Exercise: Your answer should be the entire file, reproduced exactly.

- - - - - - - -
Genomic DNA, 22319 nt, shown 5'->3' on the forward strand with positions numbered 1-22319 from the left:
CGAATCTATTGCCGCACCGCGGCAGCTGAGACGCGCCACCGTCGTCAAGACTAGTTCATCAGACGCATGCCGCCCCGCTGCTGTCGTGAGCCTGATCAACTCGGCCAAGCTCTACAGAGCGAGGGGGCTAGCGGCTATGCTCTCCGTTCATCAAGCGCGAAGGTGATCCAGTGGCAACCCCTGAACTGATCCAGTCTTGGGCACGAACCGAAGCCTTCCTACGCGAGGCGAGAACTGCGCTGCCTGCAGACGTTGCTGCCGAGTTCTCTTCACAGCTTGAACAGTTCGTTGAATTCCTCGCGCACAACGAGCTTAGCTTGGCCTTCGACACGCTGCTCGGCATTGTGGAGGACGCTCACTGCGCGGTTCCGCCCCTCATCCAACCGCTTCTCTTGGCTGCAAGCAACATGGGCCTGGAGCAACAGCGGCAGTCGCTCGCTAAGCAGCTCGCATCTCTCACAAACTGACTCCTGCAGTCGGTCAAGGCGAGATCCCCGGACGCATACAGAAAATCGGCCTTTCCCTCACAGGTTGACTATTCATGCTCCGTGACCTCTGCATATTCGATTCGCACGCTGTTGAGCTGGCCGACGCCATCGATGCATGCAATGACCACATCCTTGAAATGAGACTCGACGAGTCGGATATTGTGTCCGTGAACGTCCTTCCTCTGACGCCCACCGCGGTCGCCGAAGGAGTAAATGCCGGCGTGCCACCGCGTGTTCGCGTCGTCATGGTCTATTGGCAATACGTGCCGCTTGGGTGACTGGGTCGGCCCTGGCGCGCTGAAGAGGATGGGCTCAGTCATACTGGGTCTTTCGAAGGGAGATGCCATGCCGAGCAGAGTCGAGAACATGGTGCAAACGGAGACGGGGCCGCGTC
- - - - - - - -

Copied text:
Genomic DNA, 22319 nt, shown 5'->3' on the forward strand with positions numbered 1-22319 from the left:
CGAATCTATTGCCGCACCGCGGCAGCTGAGACGCGCCACCGTCGTCAAGACTAGTTCATCAGACGCATGCCGCCCCGCTGCTGTCGTGAGCCTGATCAACTCGGCCAAGCTCTACAGAGCGAGGGGGCTAGCGGCTATGCTCTCCGTTCATCAAGCGCGAAGGTGATCCAGTGGCAACCCCTGAACTGATCCAGTCTTGGGCACGAACCGAAGCCTTCCTACGCGAGGCGAGAACTGCGCTGCCTGCAGACGTTGCTGCCGAGTTCTCTTCACAGCTTGAACAGTTCGTTGAATTCCTCGCGCACAACGAGCTTAGCTTGGCCTTCGACACGCTGCTCGGCATTGTGGAGGACGCTCACTGCGCGGTTCCGCCCCTCATCCAACCGCTTCTCTTGGCTGCAAGCAACATGGGCCTGGAGCAACAGCGGCAGTCGCTCGCTAAGCAGCTCGCATCTCTCACAAACTGACTCCTGCAGTCGGTCAAGGCGAGATCCCCGGACGCATACAGAAAATCGGCCTTTCCCTCACAGGTTGACTATTCATGCTCCGTGACCTCTGCATATTCGATTCGCACGCTGTTGAGCTGGCCGACGCCATCGATGCATGCAATGACCACATCCTTGAAATGAGACTCGACGAGTCGGATATTGTGTCCGTGAACGTCCTTCCTCTGACGCCCACCGCGGTCGCCGAAGGAGTAAATGCCGGCGTGCCACCGCGTGTTCGCGTCGTCATGGTCTATTGGCAATACGTGCCGCTTGGGTGACTGGGTCGGCCCTGGCGCGCTGAAGAGGATGGGCTCAGTCATACTGGGTCTTTCGAAGGGAGATGCCATGCCGAGCAGAGTCGAGAACATGGTGCAAACGGAGACGGGGCCGCGTC